The same jerks after your uterus are shooting down campaign rules; one tactic just backfired.
Image taken by Flickr user Jeff
By Ciara Torres-Spelliscy
There is a weird link between anti choice laws and the relentless effort to deregulate money in politics. If you look at campaign finance cases across the country often the plaintiffs are anti-choice groups like Wisconsin Right to Life, Iowa Right to Life Committee, or Massachusetts Citizens for Life.
They are decidedly pro-regulation when it comes to women’s bodies
Often when money-in-politics rules are destroyed in court, there was a anti-choice plaintiff involved challenging the law.
One connection between the anti-choice movement and money in politics cases is attorney James Bopp.
He represents many right to life groups and uses them as plaintiffs to challenge campaign finance laws as they simultaneously lobby to make more restrictions on reproductive health for women.
For groups making libertarian arguments in court about how there should be no regulations of money in politics, they are decidedly pro-regulation when it comes to women’s bodies.
The short version of their approach is to regulate abortion out of existence with “TRAP” laws. TRAP stands for Targeted Regulation of Abortion Providers (TRAP).
Texas passed the law anyway which included a requirement that every little clinic offering abortions magically transform into places that meet the requirements of a full surgical center
In the end, Texas passed the law anyway which included a requirement that every little clinic offering abortions magically transform into places that meet the requirements of a full surgical center and that doctors performing abortions have admitting privileges nearby even though abortions are one of the safest medical procedures around.
The result of this Texas law was to reduce the 268,581 square miles of Texas to roughly nine abortion providers leaving many Texas women over a hundred miles or more away from the nearest provider.
Given that the same people who brought you TRAP laws brought you Citizens United v. FEC, the 2010 case that allowed unlimited corporate money in all American elections, there was a sweet bit of comeuppance in the latest abortion decision from the Supreme Court called Whole Women’s Health.
To understand this, takes a little explanation about how constitutional law cases are litigated in the United States. There are two basic ways to challenge a law constitutionally – on its face or as applied to a particular plaintiff who claims to be harmed by the law.
If a lawyer challenges a law on its face, she is basically saying the law is fatally flawed and cannot be constitutional in any application. These facial challenges are a particularly heavy lift as courts are reluctant to throw out a legislature’s work whole cloth.
By contrast, in an as-applied challenge the law is only challenged with respect a person or group of similarly situated people.
A rule about not covering your face for a driver’s license may be a generally valid law but not as applied to those whose religion requires them to cover their faces in public. As applied challenges are easier to win because a court can merely carve out relief for the plaintiff while leaving the rest of the law intact.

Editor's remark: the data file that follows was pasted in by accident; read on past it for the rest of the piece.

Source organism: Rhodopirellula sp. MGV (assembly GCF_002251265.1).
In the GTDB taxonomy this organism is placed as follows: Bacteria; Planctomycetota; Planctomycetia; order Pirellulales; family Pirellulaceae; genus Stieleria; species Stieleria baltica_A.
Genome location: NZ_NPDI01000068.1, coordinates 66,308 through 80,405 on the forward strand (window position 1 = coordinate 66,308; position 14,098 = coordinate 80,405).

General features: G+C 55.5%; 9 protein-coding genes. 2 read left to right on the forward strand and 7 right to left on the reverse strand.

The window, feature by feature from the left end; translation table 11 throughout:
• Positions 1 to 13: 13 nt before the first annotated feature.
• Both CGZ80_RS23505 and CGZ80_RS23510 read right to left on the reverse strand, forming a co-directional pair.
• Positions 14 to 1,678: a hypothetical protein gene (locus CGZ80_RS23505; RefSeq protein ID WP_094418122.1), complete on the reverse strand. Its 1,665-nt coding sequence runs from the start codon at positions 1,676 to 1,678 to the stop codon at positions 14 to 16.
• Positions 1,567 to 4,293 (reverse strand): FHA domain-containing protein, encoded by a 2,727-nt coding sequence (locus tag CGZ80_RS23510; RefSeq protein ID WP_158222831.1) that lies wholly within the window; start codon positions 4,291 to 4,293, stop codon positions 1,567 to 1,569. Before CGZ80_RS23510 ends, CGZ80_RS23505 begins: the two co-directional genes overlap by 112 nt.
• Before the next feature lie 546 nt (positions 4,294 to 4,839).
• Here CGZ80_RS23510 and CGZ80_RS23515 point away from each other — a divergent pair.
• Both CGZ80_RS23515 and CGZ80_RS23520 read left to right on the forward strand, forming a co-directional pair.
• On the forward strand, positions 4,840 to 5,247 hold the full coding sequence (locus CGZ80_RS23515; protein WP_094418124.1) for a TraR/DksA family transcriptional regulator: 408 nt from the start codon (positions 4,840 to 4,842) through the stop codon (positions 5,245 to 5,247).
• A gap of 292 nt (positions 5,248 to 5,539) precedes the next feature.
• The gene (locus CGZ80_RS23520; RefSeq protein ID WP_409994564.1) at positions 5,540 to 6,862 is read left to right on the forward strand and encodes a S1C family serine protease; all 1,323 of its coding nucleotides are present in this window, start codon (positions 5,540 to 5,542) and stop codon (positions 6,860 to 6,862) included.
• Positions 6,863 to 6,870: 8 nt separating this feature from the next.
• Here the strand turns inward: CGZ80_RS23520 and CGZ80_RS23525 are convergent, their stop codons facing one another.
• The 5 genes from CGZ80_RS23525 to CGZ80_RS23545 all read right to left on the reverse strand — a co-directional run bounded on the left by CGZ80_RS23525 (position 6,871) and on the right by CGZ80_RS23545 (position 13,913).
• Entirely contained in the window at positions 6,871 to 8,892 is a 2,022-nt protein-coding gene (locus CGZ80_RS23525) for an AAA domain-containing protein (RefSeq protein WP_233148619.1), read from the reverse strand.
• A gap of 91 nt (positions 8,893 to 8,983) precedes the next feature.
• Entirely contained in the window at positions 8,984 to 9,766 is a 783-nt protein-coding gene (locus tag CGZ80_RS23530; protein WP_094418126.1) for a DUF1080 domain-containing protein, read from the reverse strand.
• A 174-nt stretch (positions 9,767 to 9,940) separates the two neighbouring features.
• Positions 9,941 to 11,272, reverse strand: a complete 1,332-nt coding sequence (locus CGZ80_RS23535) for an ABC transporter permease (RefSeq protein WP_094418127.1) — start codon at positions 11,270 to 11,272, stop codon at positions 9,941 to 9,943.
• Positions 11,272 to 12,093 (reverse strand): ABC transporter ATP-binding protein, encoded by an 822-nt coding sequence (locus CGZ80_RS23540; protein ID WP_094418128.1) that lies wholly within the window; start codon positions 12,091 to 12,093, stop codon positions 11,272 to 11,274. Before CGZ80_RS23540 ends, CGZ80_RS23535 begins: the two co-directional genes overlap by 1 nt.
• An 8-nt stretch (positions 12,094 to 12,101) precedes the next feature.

Now typically if a lawyer brings a case that challenges a law as applied to his clients, then courts will limit the relief they give to those clients. It is rare indeed for a court to strike a whole law that has only been subject to an as-applied challenge.
But one of the things that made Citizens United such an odd ruling is the plaintiffs in that case had only made an as-applied challenge to certain federal campaign finance laws.
As I explain in my new book Corporate Citizen?, Citizens United has spawned a veritable cottage industry of criticism and one of the reasons Citizens United is held in low regard by the legal academy is that the Supreme Court Justices in the majority turned an as-applied challenge into a broader facial challenge.
This move in Citizens United gave hope not just to plaintiffs challenging campaign finance laws, but all plaintiffs challenging any law constitutionally, that they can start with a more modest as applied challenge and can convince a court later to rule broadly to invalidate the entire statute.
This is what happened in the Supreme Court’s latest abortion decision, Whole Women’s Health. One of the arguments from Texas in defending their law was that the plaintiffs could only bring an as applied challenge instead of a broader facial challenge to the law.
The eight member U.S. Supreme Court ruled against Texas on this point of law. Justice Breyer explained in Whole Women’s Health (2016):
Citing Citizens United, in Whole Women’s Health, the Court ruled that both the surgical facility requirements and the doctor admitting privilege requirements were undue burdens on women’s access to abortion and therefore they were unconstitutional on their face.
This case from Texas will have a ripple effect of invalidating similar TRAP laws across the United States.
And ironically, one of the reasons that the Supreme Court could rule so broadly in this Texas abortion case was the broad ruling in Citizens United. Call it legal Karma.
Ciara Torres-Spelliscy is an Associate Professor of Law at Stetson Law, a Brennan Center Fellow and the author of Corporate Citizen? An Argument for the Separation of Corporation and State.